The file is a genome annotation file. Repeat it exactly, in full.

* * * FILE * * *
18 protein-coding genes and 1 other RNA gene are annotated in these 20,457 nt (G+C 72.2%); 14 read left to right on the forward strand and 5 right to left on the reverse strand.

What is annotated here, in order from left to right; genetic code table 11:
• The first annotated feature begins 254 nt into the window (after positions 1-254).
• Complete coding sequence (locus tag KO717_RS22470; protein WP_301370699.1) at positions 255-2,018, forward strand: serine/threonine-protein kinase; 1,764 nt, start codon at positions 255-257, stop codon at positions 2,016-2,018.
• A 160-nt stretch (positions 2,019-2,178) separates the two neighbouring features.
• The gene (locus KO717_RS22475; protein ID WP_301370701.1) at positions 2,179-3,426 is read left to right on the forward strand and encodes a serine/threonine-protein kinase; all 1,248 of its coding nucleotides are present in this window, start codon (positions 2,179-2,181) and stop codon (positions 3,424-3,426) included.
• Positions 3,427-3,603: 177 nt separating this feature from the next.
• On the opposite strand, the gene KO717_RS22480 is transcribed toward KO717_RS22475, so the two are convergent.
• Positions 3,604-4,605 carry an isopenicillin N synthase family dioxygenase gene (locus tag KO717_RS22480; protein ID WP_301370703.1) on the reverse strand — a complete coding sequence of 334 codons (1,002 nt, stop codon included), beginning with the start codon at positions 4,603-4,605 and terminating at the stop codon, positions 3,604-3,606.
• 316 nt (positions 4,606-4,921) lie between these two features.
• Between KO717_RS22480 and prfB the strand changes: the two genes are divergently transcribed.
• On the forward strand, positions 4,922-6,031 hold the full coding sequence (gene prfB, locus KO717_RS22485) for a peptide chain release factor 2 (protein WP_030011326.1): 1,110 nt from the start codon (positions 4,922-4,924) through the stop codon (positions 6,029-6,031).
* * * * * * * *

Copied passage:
18 protein-coding genes and 1 other RNA gene are annotated in these 20,457 nt (G+C 72.2%); 14 read left to right on the forward strand and 5 right to left on the reverse strand.

What is annotated here, in order from left to right; genetic code table 11:
• The first annotated feature begins 254 nt into the window (after positions 1-254).
• Complete coding sequence (locus tag KO717_RS22470; protein WP_301370699.1) at positions 255-2,018, forward strand: serine/threonine-protein kinase; 1,764 nt, start codon at positions 255-257, stop codon at positions 2,016-2,018.
• A 160-nt stretch (positions 2,019-2,178) separates the two neighbouring features.
• The gene (locus KO717_RS22475; protein ID WP_301370701.1) at positions 2,179-3,426 is read left to right on the forward strand and encodes a serine/threonine-protein kinase; all 1,248 of its coding nucleotides are present in this window, start codon (positions 2,179-2,181) and stop codon (positions 3,424-3,426) included.
• Positions 3,427-3,603: 177 nt separating this feature from the next.
• On the opposite strand, the gene KO717_RS22480 is transcribed toward KO717_RS22475, so the two are convergent.
• Positions 3,604-4,605 carry an isopenicillin N synthase family dioxygenase gene (locus tag KO717_RS22480; protein ID WP_301370703.1) on the reverse strand — a complete coding sequence of 334 codons (1,002 nt, stop codon included), beginning with the start codon at positions 4,603-4,605 and terminating at the stop codon, positions 3,604-3,606.
• 316 nt (positions 4,606-4,921) lie between these two features.
• Between KO717_RS22480 and prfB the strand changes: the two genes are divergently transcribed.
• On the forward strand, positions 4,922-6,031 hold the full coding sequence (gene prfB, locus KO717_RS22485) for a peptide chain release factor 2 (protein WP_030011326.1): 1,110 nt from the start codon (positions 4,922-4,924) through the stop codon (positions 6,029-6,031).